Photos Top: Left Short-eared Owl, right Curlew, Centre left and right cow seals with pups and bottom left Purple Sandpiper, right Fieldfare
Tuesday 29th October comments: The Isle of May has a very wintery feel to it at this moment as temperatures plummet (notice the ice on your cars in the morning now?) and the shift in the wildlife calendar continues to gather momentum.
Bird migration is slowly and surely coming to the end as the last of the summer migrants head south whilst the winter thrushes continue to move west towards mainland UK. Across the island the number of Grey Seal pups increases daily and we’ve now shut down the main jetties to the island as cow seals are scattered across that area and need no disturbance at this crucial time.
Over the next few weeks we’ll bring you more updates as the Seal season gathers pace whilst we get ready to close and leave the island for the winter. Its that time of year again but still plenty to report so keep checking out all out social media channels. More to come tomorrow.
Friday 25th October comments: Although the Isle of May is now officially closed to the public, we still have plenty of work to keep us entertained. Behind the scenes we are a busy team as we get on with various work; some big scale jobs and other less mundane bits of work.
Since closing we’ve welcomed the SNH National Nature Reserve Teams from around the country and undertake new practical tasks such as dry stone walling. We’ve had some major jobs including the delivery of over 5 tons of timber for replacement heligoland trap work whilst five years worth of sewage was helicoptered off the island from the septic tank (that was certainly an interesting job!) We’ve also had lesser work such as boardwalk construction but also the usual end of season jobs as we put away all the visitor kit including picnic tables and signage.
We’ve been kept busy and still got plenty to achieve before we depart and of course this is taking into account all the wildlife we have including the pupping Grey Seals. We still have some work on the Tern terrace extension whilst paperwork is never far away. As usual we’ll be keeping you posted with all the latest so keep checking out the blog for the updates from the Isle of May.
Wednesday 23rd October comments: The island that keeps on providing…the Isle of May has certainly had a very good autumn for migrant birds with all sorts and sizes arriving since it all began in late July with the arrival of an Aquatic Warbler.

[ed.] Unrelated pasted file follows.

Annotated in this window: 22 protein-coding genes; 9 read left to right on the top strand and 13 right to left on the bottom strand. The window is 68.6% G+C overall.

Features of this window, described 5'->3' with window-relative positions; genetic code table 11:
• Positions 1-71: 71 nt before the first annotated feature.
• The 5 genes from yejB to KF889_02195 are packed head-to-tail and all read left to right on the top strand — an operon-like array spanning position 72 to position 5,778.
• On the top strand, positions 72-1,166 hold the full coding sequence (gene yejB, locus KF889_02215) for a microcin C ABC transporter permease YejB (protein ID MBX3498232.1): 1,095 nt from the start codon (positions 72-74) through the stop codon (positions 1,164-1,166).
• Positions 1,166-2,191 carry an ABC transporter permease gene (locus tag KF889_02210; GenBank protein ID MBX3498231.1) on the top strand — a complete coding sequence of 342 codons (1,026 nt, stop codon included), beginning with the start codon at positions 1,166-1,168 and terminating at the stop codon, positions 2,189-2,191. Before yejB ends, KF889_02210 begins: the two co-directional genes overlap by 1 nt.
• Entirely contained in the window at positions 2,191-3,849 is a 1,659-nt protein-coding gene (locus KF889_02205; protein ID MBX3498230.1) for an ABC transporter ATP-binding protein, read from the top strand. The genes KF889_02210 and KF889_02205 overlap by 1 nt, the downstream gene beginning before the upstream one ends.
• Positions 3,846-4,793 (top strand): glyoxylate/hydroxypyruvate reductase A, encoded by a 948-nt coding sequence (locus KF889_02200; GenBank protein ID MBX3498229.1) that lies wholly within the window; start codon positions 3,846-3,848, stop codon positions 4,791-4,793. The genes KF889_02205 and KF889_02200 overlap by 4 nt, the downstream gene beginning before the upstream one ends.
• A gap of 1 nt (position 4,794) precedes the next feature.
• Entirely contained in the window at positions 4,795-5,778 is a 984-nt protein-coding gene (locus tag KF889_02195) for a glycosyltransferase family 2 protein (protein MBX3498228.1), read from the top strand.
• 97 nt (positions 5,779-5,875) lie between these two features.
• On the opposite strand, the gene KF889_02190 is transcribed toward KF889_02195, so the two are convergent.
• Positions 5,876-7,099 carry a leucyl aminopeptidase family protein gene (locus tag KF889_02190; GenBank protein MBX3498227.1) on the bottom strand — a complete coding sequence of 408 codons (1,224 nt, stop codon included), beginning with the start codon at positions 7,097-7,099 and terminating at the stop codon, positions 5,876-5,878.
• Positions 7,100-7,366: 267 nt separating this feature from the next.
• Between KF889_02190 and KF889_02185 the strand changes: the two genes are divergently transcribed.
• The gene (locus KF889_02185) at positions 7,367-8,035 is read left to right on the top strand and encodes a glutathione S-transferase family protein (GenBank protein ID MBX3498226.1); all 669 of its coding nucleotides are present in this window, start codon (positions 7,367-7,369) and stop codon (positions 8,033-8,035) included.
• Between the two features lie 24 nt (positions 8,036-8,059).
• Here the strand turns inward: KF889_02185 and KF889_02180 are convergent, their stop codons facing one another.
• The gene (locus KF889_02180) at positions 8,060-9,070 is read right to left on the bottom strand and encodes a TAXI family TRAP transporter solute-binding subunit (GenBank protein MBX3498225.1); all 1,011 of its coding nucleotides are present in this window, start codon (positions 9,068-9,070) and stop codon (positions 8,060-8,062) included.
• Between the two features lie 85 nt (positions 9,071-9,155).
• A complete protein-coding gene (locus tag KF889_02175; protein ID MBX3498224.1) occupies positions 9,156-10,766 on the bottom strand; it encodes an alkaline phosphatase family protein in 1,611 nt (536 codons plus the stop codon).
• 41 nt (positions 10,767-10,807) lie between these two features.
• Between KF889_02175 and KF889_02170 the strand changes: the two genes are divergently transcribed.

Today started out as another quiet day with a handful of thrushes (mainly Blackbirds and Redwings) with the resident Robins and Wrens keeping us entertained. However by late morning a bird had been discovered by the chapel which proved to be a Radde’s Warbler, the islands 9th ever (and first since 2016). This rare visitor to the UK breeds in the Taiga forests which cover central and eastern Russia and this bird winters in south-east Asia so is slightly off course!
The bird was later caught and ringed and the body fat suggests the individual was in good condition. However it just shows how good the island is, as we stick out in the North Sea and migrant birds find us as their first landfall. The Isle of May continues to provide and what next…. we’ve still got time for more!
Monday 21st October comments: Its the time of year when you really appreciate the importance of the Isle of May for wildlife. We’ve had the spectacular summer seabird season, we are approaching the end of bird migration but now its the start of seal season.
Across various areas of the island, Grey Seals have been hauling out as its the time of year that pups are born (as can be seen in the above photos). We now have over 50 new-born pups scattered across the island with attentive mothers looking after them. Over the next 6-8 weeks we’ll have another 2,400 born (the colony is that big) as the island completely transforms into one of the UK’s most important Grey Seal colonies.